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Rock’s Influence on Contemporary Forms of Media

Ask any fan of the genre about its longevity and you’ll receive one overwhelming response: rock will never die. As true as this might be, it does raise some interesting questions about the relationship that rock has with other forms of media. From TV to movies and interactive experiences, mixing rock with other evolving systems always involves a challenge. Following these paths leads to some interesting destinations, with some strong implications about what we can expect from the generations to come.

Matching a Major Theme in Movies

The biggest songs in rock music are those which transcend time and borders, gaining international fame and long-lasting recognition. This makes them great for connecting fans, but it also means they hold a lot of power in licensing agreements. Obtaining the right to play one of these tracks in a major film means choosing and implementing wisely, with an understanding of a track’s weight.

Iron+Man_wallpapers_6” (CC BY 2.0) by chris Doornbos

The MCU has illustrated a couple of powerful examples of how much a well-chosen rock track can bring to a filmgoing audience. Black Sabbath’s Iron Man was heavily featured in advertising material for its fame (though against the wishes of some Marvel executives), with Thor Ragnarok following a similar path with Led Zeppelin’s Immigrant Song. These rock tracks helped ground what are outrageous special effects and concepts, helping consolidate these movies as two of Marvel’s best.

A Balance in TV

Television shows often find themselves in a more challenging place, with far longer runtimes and far more limited budgets, meaning that it’s difficult to afford the rights to the biggest tracks. You’re unlikely to see many Rolling Stones songs used in an average show, and this can make implementing mainstream rock a challenge.

Even for shows which emphasise music, less famous rock music will tend to be more common, which is by no means a bad thing. The indie scene in rock provides some of the most innovative sounds, though it does come at the cost of widespread recognition. Still, this freedom allows TV shows to form more unique identities, and even help introduce rock bands to audiences who might otherwise never be exposed.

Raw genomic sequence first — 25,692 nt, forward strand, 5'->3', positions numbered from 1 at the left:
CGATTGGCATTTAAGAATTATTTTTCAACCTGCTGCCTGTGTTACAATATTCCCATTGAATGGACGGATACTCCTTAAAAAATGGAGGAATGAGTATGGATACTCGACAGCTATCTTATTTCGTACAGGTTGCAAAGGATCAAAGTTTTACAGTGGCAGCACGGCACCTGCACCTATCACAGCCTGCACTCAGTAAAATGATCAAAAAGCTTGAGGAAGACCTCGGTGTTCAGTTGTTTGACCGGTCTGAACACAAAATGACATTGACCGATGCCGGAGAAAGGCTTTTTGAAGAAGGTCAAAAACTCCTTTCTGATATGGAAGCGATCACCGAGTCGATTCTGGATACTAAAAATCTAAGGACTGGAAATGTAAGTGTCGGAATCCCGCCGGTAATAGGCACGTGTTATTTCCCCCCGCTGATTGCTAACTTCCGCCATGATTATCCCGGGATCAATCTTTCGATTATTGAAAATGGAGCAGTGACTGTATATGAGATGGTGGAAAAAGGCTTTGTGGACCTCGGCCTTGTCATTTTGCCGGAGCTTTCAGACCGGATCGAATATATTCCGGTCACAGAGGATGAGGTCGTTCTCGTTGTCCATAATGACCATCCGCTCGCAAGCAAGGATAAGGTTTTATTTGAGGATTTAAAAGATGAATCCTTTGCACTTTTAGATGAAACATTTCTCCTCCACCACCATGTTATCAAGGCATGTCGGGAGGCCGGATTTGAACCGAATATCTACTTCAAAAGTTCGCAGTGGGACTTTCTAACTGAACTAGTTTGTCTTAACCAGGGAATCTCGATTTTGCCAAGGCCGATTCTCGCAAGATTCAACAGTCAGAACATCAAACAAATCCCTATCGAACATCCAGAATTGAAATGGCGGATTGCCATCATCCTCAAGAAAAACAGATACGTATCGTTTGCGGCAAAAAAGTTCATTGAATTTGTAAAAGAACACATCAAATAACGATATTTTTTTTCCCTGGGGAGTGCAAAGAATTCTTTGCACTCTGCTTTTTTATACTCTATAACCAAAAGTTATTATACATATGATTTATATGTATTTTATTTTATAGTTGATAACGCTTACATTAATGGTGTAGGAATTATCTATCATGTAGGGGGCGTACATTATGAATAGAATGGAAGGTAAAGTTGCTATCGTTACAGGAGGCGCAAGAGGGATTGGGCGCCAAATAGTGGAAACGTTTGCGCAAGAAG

Paving a Path in Games

Rock music’s use in games can be used in a couple of forms, where balance can again become an issue with big bands because of licensing costs. Smaller video games, for example, will tend to feature original rock tracks or those from smaller bands, but the same isn’t true for AAA releases. The GTA games are a famous example for including an enormous number of rock songs from some of the biggest bands in history, which is easy for the developer because of GTA’s budget.

GTA 5 screen 2
GTA 5 screen 2” (Public Domain) by Lokopixo

The smaller titles which lean on rock are best demonstrated by dedicated titles like rock slots. Games like Mötley Crüe and Alice Cooper and the Tome of Madness accomplish involvement through overwhelming popularity. They may be small individual releases, but they’re reliably popular with players and accessible on a range of devices like tablets, smartphones, laptops, and computers, so their development pays off.

As great of an idea as it can be to integrate rock music with media, there’s no one-size-fits-all approach. Implementation is about understanding the fundamental differences between audiences and the realities of funding and working within those frameworks to the greatest advantage. As for what this means about a genre of music that is about breaking rules, that’s a much more complicated question.

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